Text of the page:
RK underwent clinical and cognitive assessments, including neuropsychological assessments (Table 1). Both RK and his carer reported memory problems, such as misplacing keys and forgetting appointment. These issues are most likely due to attentional and executive demands, as recent family events were recalled without difficulty. Problems related to executive function, such as misplacing medication and poor finance management, were also reported. Importantly, spatial orientation difficulties were a central concern for both RK and the carer, and included complaints of disorientation on previously familiar routes and when using public transport, which had led to significant safeguarding concerns by the family. Based on these concerns, an additional spatial test battery was administered.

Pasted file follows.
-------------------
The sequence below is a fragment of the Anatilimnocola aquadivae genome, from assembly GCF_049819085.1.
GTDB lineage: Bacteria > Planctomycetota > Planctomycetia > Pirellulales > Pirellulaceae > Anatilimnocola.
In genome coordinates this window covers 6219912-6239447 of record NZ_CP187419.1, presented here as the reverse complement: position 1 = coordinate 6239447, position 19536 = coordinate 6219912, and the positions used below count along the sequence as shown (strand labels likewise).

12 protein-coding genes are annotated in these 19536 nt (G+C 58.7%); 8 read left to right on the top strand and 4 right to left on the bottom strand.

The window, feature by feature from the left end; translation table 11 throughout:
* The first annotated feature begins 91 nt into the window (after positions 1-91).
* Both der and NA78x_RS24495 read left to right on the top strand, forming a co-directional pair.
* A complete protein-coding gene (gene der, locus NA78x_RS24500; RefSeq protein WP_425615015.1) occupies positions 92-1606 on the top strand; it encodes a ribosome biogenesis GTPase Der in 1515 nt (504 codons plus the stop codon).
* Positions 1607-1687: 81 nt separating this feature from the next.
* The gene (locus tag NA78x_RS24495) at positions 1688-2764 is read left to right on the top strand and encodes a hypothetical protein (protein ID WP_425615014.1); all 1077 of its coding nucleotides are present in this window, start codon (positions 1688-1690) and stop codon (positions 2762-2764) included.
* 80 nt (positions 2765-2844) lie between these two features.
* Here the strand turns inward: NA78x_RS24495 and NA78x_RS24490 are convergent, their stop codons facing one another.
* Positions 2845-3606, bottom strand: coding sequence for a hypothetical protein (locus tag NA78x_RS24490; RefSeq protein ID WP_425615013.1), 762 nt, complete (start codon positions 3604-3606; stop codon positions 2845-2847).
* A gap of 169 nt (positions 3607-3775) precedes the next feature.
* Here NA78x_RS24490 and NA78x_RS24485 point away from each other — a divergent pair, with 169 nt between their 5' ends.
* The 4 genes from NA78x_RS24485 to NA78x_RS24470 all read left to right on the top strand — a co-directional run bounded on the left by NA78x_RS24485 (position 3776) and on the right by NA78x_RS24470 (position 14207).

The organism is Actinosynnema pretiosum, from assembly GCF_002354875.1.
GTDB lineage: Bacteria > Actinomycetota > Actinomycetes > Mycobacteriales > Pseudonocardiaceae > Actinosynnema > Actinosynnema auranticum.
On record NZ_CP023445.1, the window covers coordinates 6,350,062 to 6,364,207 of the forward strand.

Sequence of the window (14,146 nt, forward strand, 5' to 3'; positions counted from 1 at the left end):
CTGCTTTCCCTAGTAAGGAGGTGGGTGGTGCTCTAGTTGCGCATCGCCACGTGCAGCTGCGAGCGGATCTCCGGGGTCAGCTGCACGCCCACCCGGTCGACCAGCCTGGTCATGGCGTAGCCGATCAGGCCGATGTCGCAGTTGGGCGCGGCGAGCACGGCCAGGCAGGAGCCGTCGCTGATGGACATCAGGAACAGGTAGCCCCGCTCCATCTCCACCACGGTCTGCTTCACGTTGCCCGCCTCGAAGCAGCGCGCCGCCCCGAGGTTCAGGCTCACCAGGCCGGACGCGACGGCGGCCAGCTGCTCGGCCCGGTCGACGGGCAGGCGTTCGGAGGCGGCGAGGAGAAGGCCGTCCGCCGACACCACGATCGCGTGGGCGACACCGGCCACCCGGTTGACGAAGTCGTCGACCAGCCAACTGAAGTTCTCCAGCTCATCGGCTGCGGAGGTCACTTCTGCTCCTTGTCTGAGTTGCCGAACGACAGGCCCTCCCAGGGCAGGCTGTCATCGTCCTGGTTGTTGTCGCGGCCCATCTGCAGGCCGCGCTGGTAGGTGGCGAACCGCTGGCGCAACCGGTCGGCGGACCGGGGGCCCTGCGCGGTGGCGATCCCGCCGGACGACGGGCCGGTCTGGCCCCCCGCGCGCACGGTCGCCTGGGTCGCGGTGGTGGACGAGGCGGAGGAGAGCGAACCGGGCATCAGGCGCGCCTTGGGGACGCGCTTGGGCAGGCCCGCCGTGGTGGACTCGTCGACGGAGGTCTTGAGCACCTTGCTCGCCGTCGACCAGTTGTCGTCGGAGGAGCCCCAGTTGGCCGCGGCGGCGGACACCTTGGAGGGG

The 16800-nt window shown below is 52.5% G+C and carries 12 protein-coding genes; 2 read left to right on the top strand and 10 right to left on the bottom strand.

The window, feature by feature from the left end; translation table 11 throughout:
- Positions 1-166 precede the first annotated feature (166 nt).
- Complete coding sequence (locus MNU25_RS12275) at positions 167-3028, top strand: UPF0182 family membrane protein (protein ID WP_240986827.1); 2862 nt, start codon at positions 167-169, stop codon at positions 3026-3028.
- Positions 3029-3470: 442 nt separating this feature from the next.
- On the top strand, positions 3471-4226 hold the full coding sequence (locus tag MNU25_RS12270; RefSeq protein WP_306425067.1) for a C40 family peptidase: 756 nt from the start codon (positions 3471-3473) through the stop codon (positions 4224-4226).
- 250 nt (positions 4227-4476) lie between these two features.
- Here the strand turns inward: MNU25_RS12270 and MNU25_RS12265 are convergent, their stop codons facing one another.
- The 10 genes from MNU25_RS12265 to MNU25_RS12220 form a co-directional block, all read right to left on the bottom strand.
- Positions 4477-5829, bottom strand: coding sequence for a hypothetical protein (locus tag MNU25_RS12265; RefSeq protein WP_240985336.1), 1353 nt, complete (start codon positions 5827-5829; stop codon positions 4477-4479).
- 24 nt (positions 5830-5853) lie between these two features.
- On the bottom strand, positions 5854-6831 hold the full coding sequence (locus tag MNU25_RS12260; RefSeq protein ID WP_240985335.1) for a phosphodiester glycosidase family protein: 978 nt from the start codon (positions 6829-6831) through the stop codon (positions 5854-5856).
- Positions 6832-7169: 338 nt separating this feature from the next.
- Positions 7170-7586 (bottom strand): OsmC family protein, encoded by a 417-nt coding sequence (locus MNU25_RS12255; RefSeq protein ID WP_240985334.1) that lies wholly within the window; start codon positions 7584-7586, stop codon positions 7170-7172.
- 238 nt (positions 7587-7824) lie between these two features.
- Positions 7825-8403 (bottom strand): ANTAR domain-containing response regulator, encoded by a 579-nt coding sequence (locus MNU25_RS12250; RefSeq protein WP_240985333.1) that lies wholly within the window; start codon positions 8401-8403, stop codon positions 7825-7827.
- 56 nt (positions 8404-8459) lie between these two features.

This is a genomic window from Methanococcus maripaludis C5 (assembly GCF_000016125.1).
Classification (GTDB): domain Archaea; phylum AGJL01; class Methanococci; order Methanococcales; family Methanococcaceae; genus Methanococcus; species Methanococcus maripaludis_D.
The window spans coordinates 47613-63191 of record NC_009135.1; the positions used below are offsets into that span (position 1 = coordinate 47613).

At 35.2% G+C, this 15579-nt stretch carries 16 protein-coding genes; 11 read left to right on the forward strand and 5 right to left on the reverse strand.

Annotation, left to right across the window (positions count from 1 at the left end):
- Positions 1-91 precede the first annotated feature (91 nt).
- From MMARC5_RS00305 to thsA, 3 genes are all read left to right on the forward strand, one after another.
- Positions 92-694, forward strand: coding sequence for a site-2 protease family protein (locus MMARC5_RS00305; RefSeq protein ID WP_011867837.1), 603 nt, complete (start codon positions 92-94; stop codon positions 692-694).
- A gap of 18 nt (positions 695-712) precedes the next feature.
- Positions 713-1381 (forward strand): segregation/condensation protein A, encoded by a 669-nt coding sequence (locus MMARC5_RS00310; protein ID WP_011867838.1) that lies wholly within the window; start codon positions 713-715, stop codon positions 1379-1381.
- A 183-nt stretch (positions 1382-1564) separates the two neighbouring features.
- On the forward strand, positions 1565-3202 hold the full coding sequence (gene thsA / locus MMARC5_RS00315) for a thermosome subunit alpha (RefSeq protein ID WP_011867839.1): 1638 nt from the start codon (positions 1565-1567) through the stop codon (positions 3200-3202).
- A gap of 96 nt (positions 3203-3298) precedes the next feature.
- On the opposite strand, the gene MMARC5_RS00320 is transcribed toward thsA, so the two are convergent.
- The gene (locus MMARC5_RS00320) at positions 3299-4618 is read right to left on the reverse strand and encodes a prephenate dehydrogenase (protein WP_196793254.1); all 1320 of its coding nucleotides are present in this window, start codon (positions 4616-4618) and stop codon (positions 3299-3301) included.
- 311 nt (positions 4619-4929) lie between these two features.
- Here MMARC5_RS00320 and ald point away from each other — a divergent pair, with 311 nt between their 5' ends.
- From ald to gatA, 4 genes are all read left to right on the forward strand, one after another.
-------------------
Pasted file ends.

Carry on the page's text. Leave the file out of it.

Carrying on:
The spatial battery consisted of three spatial measures: The Supermarket task, The Statue task and the Clock test. The Supermarket task is an ecologically valid tool adopted to assess the integrity of egocentric and allocentric heading orientation and spatial memory in dementia. Participants are shown short video clips (7 seconds) of a virtual reality supermarket, whereby the person in the video is navigating from the entrance to a finishing location automatically (Figure 1). Once the video clip stops, participants are asked to indicate in real-life the direction of their starting point (egocentric orientation). In a second step, participants are given a map of the Supermarket and are asked to indicate where they are on the map (allocentric orientation) and what direction they are facing in the supermarket (heading orientation). More details can be found here.1,2